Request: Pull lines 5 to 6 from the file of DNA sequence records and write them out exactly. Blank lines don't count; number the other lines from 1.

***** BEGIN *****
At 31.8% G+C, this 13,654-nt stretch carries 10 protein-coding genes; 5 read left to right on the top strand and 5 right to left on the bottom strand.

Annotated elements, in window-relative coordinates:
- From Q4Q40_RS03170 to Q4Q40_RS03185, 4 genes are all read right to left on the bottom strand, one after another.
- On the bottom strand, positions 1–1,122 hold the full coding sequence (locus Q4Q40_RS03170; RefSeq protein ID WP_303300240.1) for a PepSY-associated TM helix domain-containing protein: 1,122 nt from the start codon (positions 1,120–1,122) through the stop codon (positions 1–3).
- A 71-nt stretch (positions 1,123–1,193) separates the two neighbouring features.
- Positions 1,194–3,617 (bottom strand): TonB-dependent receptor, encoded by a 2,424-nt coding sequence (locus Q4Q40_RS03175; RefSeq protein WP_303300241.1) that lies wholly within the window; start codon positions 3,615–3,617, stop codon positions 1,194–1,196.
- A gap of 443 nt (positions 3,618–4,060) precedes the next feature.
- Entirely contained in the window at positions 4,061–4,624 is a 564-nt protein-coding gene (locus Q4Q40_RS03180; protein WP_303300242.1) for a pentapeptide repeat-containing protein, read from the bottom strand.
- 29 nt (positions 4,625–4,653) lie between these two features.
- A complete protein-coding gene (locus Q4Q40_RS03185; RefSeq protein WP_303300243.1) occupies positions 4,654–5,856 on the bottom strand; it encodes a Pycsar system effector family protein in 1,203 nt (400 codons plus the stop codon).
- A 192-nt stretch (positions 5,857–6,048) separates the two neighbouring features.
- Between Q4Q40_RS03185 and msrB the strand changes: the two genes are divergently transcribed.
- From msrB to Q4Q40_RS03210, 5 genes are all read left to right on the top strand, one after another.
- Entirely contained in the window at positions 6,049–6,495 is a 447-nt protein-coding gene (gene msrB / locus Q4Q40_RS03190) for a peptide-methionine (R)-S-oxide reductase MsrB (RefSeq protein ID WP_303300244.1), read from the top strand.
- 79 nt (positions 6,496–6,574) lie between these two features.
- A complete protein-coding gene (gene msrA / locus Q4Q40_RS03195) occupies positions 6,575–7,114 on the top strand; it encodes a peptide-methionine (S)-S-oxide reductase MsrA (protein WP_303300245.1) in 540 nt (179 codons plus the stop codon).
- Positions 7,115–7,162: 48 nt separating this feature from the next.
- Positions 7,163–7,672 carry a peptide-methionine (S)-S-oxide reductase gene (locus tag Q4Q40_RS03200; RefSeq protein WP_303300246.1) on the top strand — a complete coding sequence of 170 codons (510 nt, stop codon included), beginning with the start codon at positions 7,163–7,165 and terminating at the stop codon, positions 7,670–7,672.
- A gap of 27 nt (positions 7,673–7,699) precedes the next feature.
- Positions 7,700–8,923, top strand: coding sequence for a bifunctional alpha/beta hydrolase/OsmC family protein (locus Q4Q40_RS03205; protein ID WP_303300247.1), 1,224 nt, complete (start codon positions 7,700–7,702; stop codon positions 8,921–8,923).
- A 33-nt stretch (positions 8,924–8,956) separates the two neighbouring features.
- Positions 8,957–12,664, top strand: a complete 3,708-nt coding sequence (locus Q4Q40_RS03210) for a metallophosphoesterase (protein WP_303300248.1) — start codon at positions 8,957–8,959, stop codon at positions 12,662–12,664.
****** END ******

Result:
- A 71-nt stretch (positions 1,123–1,193) separates the two neighbouring features.
- Positions 1,194–3,617 (bottom strand): TonB-dependent receptor, encoded by a 2,424-nt coding sequence (locus Q4Q40_RS03175; RefSeq protein WP_303300241.1) that lies wholly within the window; start codon positions 3,615–3,617, stop codon positions 1,194–1,196.